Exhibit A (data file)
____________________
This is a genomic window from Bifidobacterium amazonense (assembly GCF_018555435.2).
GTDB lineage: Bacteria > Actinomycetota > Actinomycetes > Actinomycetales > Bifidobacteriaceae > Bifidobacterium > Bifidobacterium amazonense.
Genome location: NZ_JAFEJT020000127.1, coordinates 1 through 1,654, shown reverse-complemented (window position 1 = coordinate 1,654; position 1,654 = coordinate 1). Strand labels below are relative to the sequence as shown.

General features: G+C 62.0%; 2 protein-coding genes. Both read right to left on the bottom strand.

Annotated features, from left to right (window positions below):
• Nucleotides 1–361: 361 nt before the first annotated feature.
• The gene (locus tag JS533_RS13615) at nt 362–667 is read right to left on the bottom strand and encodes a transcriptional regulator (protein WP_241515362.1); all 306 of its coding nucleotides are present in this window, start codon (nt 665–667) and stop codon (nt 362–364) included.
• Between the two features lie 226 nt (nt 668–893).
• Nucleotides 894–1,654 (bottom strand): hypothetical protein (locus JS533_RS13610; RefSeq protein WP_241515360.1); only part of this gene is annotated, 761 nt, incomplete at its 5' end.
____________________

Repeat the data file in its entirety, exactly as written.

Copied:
This is a genomic window from Bifidobacterium amazonense (assembly GCF_018555435.2).
GTDB lineage: Bacteria > Actinomycetota > Actinomycetes > Actinomycetales > Bifidobacteriaceae > Bifidobacterium > Bifidobacterium amazonense.
Genome location: NZ_JAFEJT020000127.1, coordinates 1 through 1,654, shown reverse-complemented (window position 1 = coordinate 1,654; position 1,654 = coordinate 1). Strand labels below are relative to the sequence as shown.

General features: G+C 62.0%; 2 protein-coding genes. Both read right to left on the bottom strand.

Annotated features, from left to right (window positions below):
• Nucleotides 1–361: 361 nt before the first annotated feature.
• The gene (locus tag JS533_RS13615) at nt 362–667 is read right to left on the bottom strand and encodes a transcriptional regulator (protein WP_241515362.1); all 306 of its coding nucleotides are present in this window, start codon (nt 665–667) and stop codon (nt 362–364) included.
• Between the two features lie 226 nt (nt 668–893).
• Nucleotides 894–1,654 (bottom strand): hypothetical protein (locus JS533_RS13610; RefSeq protein WP_241515360.1); only part of this gene is annotated, 761 nt, incomplete at its 5' end.